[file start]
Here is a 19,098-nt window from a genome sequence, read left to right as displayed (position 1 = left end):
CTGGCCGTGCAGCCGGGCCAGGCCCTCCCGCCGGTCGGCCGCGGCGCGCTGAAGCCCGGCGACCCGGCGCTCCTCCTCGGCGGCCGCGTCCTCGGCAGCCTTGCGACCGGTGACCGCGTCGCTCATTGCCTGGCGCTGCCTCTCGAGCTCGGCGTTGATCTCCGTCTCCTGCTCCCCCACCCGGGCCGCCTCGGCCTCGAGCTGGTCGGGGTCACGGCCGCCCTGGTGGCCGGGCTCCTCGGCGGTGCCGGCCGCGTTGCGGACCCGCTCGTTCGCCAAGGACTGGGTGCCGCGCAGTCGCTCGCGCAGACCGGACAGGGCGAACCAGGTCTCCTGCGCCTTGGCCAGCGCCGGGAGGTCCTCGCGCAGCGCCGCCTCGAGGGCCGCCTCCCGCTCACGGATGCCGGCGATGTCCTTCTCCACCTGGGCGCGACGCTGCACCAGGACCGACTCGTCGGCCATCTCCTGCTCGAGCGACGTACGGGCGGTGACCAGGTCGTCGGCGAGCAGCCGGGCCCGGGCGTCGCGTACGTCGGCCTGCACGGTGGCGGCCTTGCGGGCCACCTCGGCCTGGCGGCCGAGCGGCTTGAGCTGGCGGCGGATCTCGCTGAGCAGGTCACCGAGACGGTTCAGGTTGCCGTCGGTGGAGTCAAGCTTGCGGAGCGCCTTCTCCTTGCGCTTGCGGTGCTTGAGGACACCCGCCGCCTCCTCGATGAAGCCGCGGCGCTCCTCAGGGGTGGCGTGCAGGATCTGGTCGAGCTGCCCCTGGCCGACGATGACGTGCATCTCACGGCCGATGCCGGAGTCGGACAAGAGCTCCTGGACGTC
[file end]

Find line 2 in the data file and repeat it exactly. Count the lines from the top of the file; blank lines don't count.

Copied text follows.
CTGGCCGTGCAGCCGGGCCAGGCCCTCCCGCCGGTCGGCCGCGGCGCGCTGAAGCCCGGCGACCCGGCGCTCCTCCTCGGCGGCCGCGTCCTCGGCAGCCTTGCGACCGGTGACCGCGTCGCTCATTGCCTGGCGCTGCCTCTCGAGCTCGGCGTTGATCTCCGTCTCCTGCTCCCCCACCCGGGCCGCCTCGGCCTCGAGCTGGTCGGGGTCACGGCCGCCCTGGTGGCCGGGCTCCTCGGCGGTGCCGGCCGCGTTGCGGACCCGCTCGTTCGCCAAGGACTGGGTGCCGCGCAGTCGCTCGCGCAGACCGGACAGGGCGAACCAGGTCTCCTGCGCCTTGGCCAGCGCCGGGAGGTCCTCGCGCAGCGCCGCCTCGAGGGCCGCCTCCCGCTCACGGATGCCGGCGATGTCCTTCTCCACCTGGGCGCGACGCTGCACCAGGACCGACTCGTCGGCCATCTCCTGCTCGAGCGACGTACGGGCGGTGACCAGGTCGTCGGCGAGCAGCCGGGCCCGGGCGTCGCGTACGTCGGCCTGCACGGTGGCGGCCTTGCGGGCCACCTCGGCCTGGCGGCCGAGCGGCTTGAGCTGGCGGCGGATCTCGCTGAGCAGGTCACCGAGACGGTTCAGGTTGCCGTCGGTGGAGTCAAGCTTGCGGAGCGCCTTCTCCTTGCGCTTGCGGTGCTTGAGGACACCCGCCGCCTCCTCGATGAAGCCGCGGCGCTCCTCAGGGGTGGCGTGCAGGATCTGGTCGAGCTGCCCCTGGCCGACGATGACGTGCATCTCACGGCCGATGCCGGAGTCGGACAAGAGCTCCTGGACGTC